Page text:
Oh what a happy soul I am, Although I cannot see;
I am resolved that in this world Contented I will be.
How many blessings I enjoy, That other people don't;
To weep and sigh because I'm blind, I cannot, and I won't.

She would later say, "It seemed intended by the blessed providence of God that I should be blind all my life, and I thank him for the dispensation. If perfect earthly sight were offered me tomorrow I would not accept it. I might not have sung hymns to the praise of God if I had been distracted by the beautiful and interesting things about me." Then, she put it all in perspective when she said, "When I get to heaven, the first face that shall ever gladden my sight will be that of my Savior!"

It's no wonder that she wrote 8,000 hymns, many of which are still sung today. She wrote "Redeemed How I Love To Proclaim It", as we sung this morning. She understood the providential care of her sovereign Lord. She was thankful, even for her blindness. Indeed, she was thankful, "in everything." We understand being thankful when the blessings come. But, we need to remember to be thankful even when difficulties come.

There is a wonderful way that we can look back upon the difficult times of our lives with thanksgiving for what they have taught us. Even this week, I spent some time with my sister, whose husband is in the real estate business. Our recession has hit those in real estate about as hard as anyone. And she said something to the effect of this, "I'm thankful for the challenges that we have faced as a family. I'm thankful for the way that these challenges have changed my husband. He is a different man today than he was several years ago. He is much more humble and dependent upon the Lord. These things would never have come about apart from the difficulties of the recession. Praise the Lord."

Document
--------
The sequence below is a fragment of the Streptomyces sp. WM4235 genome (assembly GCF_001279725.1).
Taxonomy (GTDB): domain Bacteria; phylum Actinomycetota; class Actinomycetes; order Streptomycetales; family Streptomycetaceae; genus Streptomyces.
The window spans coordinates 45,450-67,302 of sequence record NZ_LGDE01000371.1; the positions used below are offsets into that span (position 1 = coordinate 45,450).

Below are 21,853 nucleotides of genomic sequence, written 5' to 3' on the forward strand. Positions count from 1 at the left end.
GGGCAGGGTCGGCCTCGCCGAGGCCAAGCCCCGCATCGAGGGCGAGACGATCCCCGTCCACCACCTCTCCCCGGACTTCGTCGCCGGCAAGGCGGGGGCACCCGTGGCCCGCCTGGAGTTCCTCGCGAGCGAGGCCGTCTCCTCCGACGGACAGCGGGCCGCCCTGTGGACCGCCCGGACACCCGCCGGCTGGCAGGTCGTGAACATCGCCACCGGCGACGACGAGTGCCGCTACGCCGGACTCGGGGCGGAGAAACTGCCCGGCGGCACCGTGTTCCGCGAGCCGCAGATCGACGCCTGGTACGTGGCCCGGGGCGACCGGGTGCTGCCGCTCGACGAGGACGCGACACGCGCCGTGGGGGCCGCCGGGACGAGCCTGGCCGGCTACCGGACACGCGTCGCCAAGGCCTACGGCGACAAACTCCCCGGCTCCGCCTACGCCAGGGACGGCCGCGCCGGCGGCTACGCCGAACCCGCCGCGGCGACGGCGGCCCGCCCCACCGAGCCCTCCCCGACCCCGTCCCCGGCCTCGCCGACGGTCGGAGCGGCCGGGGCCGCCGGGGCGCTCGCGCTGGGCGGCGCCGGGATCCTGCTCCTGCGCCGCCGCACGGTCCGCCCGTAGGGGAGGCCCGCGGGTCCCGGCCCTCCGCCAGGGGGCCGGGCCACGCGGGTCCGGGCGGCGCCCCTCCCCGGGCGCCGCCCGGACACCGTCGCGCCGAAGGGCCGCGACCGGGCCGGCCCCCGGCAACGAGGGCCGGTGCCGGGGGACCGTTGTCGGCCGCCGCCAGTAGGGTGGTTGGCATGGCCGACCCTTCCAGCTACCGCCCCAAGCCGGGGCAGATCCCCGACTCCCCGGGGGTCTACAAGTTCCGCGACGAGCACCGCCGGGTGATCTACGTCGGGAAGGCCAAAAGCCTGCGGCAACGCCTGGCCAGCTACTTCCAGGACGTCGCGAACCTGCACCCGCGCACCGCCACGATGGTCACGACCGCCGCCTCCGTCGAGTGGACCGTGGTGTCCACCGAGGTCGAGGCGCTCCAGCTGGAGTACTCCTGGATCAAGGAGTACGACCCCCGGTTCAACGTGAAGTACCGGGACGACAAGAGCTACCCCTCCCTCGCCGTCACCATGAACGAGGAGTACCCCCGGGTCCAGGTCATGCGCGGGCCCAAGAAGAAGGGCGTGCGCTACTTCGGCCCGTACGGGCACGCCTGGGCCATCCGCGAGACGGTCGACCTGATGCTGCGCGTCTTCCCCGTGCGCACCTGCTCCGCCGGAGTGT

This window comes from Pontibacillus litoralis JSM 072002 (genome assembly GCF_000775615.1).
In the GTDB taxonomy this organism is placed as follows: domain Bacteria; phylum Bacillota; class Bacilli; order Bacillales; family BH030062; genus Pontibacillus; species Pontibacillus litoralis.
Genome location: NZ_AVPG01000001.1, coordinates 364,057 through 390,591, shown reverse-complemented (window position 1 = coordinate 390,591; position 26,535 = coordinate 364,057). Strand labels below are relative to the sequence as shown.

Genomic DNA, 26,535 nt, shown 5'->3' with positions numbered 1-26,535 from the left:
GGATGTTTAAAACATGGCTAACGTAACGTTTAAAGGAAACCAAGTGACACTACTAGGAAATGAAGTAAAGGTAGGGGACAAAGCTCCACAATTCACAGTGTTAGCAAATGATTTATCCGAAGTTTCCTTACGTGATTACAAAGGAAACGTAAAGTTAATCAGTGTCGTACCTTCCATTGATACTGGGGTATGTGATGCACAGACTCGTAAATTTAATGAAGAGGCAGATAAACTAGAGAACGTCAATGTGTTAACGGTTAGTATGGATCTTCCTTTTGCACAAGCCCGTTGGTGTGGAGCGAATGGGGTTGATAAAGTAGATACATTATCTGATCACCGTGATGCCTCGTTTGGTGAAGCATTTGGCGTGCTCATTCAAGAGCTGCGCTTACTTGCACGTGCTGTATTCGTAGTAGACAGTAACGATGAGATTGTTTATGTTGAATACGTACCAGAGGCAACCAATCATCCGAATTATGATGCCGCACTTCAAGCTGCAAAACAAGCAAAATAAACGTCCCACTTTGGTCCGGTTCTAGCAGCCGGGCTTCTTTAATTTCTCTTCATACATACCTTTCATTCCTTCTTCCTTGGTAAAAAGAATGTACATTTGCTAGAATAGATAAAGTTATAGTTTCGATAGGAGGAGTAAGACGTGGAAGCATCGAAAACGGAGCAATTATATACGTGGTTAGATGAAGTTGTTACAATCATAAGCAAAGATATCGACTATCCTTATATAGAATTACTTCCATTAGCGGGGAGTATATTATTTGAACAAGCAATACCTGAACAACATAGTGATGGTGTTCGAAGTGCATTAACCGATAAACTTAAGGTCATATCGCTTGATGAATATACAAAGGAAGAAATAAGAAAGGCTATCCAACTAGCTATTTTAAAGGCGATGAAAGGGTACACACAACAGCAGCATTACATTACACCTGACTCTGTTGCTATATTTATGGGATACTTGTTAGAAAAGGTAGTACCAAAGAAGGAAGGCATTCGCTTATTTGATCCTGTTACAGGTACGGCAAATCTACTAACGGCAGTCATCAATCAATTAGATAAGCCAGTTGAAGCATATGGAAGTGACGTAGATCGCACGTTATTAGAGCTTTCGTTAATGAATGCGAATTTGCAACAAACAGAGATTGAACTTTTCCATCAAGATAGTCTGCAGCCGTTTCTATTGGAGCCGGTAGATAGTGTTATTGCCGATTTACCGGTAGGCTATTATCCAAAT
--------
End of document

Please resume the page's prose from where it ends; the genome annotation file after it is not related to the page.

Perhaps you have some circumstances in your life that were particularly challenging for you. But, looking back, you realize what a great work the Lord was doing in your soul at those times. And, looking back, you can thank the Lord for what He has carried you through. That's well and good. And that's often how it takes place. I'm encouraged by those testimonies. But, there are other testimonies that encourage my heart in a greater degree -- those of thankfulness in trials.

The call in 1 Thessalonians 5:18 is to be thankful in your circumstances. Isn't this what James wrote? James 1:2-3 says, "Consider it all joy, my brethren, when you encounter various trials, knowing that the testing of your faith produces endurance." It is in the trials that you are called to rejoice. James says that it is "when you encounter various trials." Not, "after you encounter various trials." It is during the trials that you are called to rejoice. Not because the trials are so lovely or pleasant, but because of what you know that the trials are producing in you.

And the same might well be said of thankfulness. "Be thankful, my brethren when you encounter various trials, knowing that the testing of your faith produces endurance" (James 1:2-3). However, the reality of the situation is that we usually don't see what's going on in our struggles. But, many times, God is getting our attention in our struggles. C. S. Lewis once wrote, "God whispers to us in our pleasures, speaks to us in our conscience, but shouts in our pains: It is His megaphone to rouse a deaf world."

There is reason to give thanks "in everything," even the difficult times, because, God is doing something! We may not understand until we look back. But, looking back, God may grant us the ability to see the wisdom of His ways.